What has been one of the toughest parts of the pandemic for you? I’ve struggled to maintain a healthy work-life balance. Because I don’t have kids and am married to another academic, it’s always been easy for me to consume myself with work. Working on such important projects under emergency conditions, with no real ability to spend time with friends, has just made it that much harder to find that balance!
What do you miss most about normal times? One of the things we’ve learned from teaching via Zoom is that we need to be intentional about building in “tails” to our class sessions where students can come early or stay late to talk with one another and the professor. Those informal conversations are essential to building relationships, and I *really* miss them in the meetings I attend each day, as well. My work supporting Wake Forest’s response to COVID has introduced me to a number of wonderful new colleagues working across campus, but it’s hard to move those relationships forward when you can’t linger before and after meetings, or while eating a snack together during a break!
Ready for the lightning round?
Book(s) you’re reading now: I tend to read a lot of books at the same time, but the one I’m finding especially interesting right now is Grading the College: A History of Evaluating Teaching & Learning. I also just finished Sexual Citizens: A Landmark Study of Sex, Power, and Assault on Campus. The book presents ethnographic research about how students conceptualize and navigate sexual projects while in college, and it was *astoundingly* good. It should be required reading for all undergraduates, their parents, and their professors.
Favorite musician/band: That you put this question in the singular makes it super challenging for me! I’m not sure I have a singular favorite, but I really love various manifestations of folk and was particularly enthused with what Chris Thile was doing on Live From Here (I know it may be blasphemous to say, but it was *way* better than Prairie Home Companion!) I was so sad when I learned it was cancelled!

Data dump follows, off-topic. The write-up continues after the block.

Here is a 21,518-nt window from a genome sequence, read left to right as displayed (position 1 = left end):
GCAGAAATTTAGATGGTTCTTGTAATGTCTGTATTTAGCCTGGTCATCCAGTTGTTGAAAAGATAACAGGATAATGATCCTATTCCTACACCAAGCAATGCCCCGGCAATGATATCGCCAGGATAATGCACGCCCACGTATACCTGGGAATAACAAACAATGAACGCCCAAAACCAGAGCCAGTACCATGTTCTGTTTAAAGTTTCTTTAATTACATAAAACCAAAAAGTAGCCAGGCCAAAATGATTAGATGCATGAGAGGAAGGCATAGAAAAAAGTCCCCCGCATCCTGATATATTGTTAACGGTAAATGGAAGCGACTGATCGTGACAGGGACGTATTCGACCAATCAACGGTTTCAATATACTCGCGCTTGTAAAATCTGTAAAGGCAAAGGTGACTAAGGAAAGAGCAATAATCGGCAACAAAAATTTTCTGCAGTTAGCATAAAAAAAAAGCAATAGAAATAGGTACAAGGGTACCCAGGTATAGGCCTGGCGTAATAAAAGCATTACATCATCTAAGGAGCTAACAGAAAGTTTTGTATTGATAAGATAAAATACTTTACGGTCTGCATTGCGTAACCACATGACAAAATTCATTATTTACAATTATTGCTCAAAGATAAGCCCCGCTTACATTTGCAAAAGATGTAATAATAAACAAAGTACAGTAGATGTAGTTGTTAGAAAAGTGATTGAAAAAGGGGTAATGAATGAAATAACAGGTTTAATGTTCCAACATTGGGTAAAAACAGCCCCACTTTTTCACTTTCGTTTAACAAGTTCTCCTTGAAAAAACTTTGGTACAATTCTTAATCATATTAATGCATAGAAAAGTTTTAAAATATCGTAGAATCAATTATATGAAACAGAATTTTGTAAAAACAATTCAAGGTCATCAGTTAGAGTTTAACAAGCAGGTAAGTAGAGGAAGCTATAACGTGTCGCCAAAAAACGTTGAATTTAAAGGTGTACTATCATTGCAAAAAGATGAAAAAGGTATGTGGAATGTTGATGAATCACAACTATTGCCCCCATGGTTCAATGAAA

TV/movies/Netflix you love: Movies: Her, Eternal Sunshine of the Spotless Mind, and What Dreams May Come (as I list those out, it occurs to me I may be revealing more about myself than I realize!). TV Shows: The Good Place, Parks & Rec, and Schitt’s Creek for light-hearted fun; Parenthood and Atypical for the stories they told about living on the spectrum; and West Wing and Gilmore Girls for being the kind of shows I could (and do!) watch again and again and again.
Website(s) you frequent: If I’m honest, mail.google.com and calendar.google.com! (I once asked my husband who he thought knew him better than anyone in the world. “Probably Google” was his response, and he’s not wrong!) More seriously, I suppose it would be nytimes.com, chronicle.com, and insidehighered.com. I also really love the philosophy blog The Daily Nous, and probably spend more time than I should on Facebook.
Guilty pleasure: Speaking of Facebook…
Introvert or extrovert: Extreme extrovert. I don’t know how I would do this job otherwise!
Something most people don’t know about you: I’ve been watching a lot of Finding Your Roots lately, so here’s one that’s been on my mind: both of my great-grandparents were identified as Black on Virginia census records in the late 1800s, but by 1910 (when my grandpa was born), they had moved to Ohio and were identified as white. Our family has spent the last 30 years uncovering details and meeting new family members, but there is still a lot of mystery. A historian has written a book about the extended family (The Hairstons: An American Family in Black and White), but I also hope that someday I can call on Henry Louis Gates Jr. and his team of archivists to discover even more!
What’s the first thing you’ll do post-pandemic when things can be normal again? It’s a tie between visiting my family and having a party inside my house.
What didn’t I ask you that you wish I had? I really wanted to talk about the fact that we are both Betsys! I’ve lived and worked a lot of places and have *never* been somewhere with so many Betsys! It’s exciting, but also slightly disconcerting. I guess this is a small taste of what it feels like to be a “Sarah”!
We do have some awesome Betsys on campus 🙂 Thanks, Betsy, for sharing your story with the Daily Deacdom, and for all you do for WFU and our students and faculty!
(And if you want to see past Meet A Deacs, visit our archive.)
— by Betsy Chapman, Ph.D. (’92, MA ’94)
Categories: the daily deac